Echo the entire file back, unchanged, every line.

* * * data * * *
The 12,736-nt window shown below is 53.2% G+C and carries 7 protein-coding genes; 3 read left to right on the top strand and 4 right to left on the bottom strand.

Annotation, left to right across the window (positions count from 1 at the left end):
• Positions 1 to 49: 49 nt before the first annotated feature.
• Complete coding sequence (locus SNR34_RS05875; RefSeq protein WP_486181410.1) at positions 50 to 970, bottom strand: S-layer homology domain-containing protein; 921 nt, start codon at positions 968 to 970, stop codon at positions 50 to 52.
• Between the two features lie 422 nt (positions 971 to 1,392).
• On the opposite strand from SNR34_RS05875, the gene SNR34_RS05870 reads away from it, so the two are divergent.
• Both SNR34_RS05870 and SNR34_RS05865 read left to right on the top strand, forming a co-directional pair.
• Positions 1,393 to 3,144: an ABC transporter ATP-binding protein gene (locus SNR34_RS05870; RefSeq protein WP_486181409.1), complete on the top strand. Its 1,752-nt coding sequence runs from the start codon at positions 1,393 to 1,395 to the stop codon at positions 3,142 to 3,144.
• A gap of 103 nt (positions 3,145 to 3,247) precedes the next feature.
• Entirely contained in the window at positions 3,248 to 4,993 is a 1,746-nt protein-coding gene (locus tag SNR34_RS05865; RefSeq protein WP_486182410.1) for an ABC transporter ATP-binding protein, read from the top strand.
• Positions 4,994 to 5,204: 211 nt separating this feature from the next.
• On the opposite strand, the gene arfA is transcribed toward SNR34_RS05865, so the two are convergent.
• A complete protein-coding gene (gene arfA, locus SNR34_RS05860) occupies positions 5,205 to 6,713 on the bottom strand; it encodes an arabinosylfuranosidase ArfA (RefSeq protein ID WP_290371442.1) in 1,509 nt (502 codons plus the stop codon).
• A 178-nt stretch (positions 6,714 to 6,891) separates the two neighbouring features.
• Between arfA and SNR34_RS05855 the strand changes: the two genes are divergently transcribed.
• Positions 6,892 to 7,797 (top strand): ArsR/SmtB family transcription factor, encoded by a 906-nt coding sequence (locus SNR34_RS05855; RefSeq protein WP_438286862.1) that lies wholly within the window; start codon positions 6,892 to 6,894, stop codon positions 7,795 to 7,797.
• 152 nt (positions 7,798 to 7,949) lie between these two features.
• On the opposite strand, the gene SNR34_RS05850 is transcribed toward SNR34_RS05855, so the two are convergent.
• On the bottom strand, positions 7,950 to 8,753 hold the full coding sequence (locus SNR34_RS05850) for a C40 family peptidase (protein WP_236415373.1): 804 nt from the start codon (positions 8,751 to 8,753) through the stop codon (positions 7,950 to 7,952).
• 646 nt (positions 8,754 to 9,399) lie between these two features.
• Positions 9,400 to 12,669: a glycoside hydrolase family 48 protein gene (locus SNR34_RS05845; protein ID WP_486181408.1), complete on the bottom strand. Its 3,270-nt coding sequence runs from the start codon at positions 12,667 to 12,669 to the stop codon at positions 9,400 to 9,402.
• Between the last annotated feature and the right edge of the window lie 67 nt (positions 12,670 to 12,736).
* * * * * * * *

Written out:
The 12,736-nt window shown below is 53.2% G+C and carries 7 protein-coding genes; 3 read left to right on the top strand and 4 right to left on the bottom strand.

Annotation, left to right across the window (positions count from 1 at the left end):
• Positions 1 to 49: 49 nt before the first annotated feature.
• Complete coding sequence (locus SNR34_RS05875; RefSeq protein WP_486181410.1) at positions 50 to 970, bottom strand: S-layer homology domain-containing protein; 921 nt, start codon at positions 968 to 970, stop codon at positions 50 to 52.
• Between the two features lie 422 nt (positions 971 to 1,392).
• On the opposite strand from SNR34_RS05875, the gene SNR34_RS05870 reads away from it, so the two are divergent.
• Both SNR34_RS05870 and SNR34_RS05865 read left to right on the top strand, forming a co-directional pair.
• Positions 1,393 to 3,144: an ABC transporter ATP-binding protein gene (locus SNR34_RS05870; RefSeq protein WP_486181409.1), complete on the top strand. Its 1,752-nt coding sequence runs from the start codon at positions 1,393 to 1,395 to the stop codon at positions 3,142 to 3,144.
• A gap of 103 nt (positions 3,145 to 3,247) precedes the next feature.
• Entirely contained in the window at positions 3,248 to 4,993 is a 1,746-nt protein-coding gene (locus tag SNR34_RS05865; RefSeq protein WP_486182410.1) for an ABC transporter ATP-binding protein, read from the top strand.
• Positions 4,994 to 5,204: 211 nt separating this feature from the next.
• On the opposite strand, the gene arfA is transcribed toward SNR34_RS05865, so the two are convergent.
• A complete protein-coding gene (gene arfA, locus SNR34_RS05860) occupies positions 5,205 to 6,713 on the bottom strand; it encodes an arabinosylfuranosidase ArfA (RefSeq protein ID WP_290371442.1) in 1,509 nt (502 codons plus the stop codon).
• A 178-nt stretch (positions 6,714 to 6,891) separates the two neighbouring features.
• Between arfA and SNR34_RS05855 the strand changes: the two genes are divergently transcribed.
• Positions 6,892 to 7,797 (top strand): ArsR/SmtB family transcription factor, encoded by a 906-nt coding sequence (locus SNR34_RS05855; RefSeq protein WP_438286862.1) that lies wholly within the window; start codon positions 6,892 to 6,894, stop codon positions 7,795 to 7,797.
• 152 nt (positions 7,798 to 7,949) lie between these two features.
• On the opposite strand, the gene SNR34_RS05850 is transcribed toward SNR34_RS05855, so the two are convergent.
• On the bottom strand, positions 7,950 to 8,753 hold the full coding sequence (locus SNR34_RS05850) for a C40 family peptidase (protein WP_236415373.1): 804 nt from the start codon (positions 8,751 to 8,753) through the stop codon (positions 7,950 to 7,952).
• 646 nt (positions 8,754 to 9,399) lie between these two features.
• Positions 9,400 to 12,669: a glycoside hydrolase family 48 protein gene (locus SNR34_RS05845; protein ID WP_486181408.1), complete on the bottom strand. Its 3,270-nt coding sequence runs from the start codon at positions 12,667 to 12,669 to the stop codon at positions 9,400 to 9,402.
• Between the last annotated feature and the right edge of the window lie 67 nt (positions 12,670 to 12,736).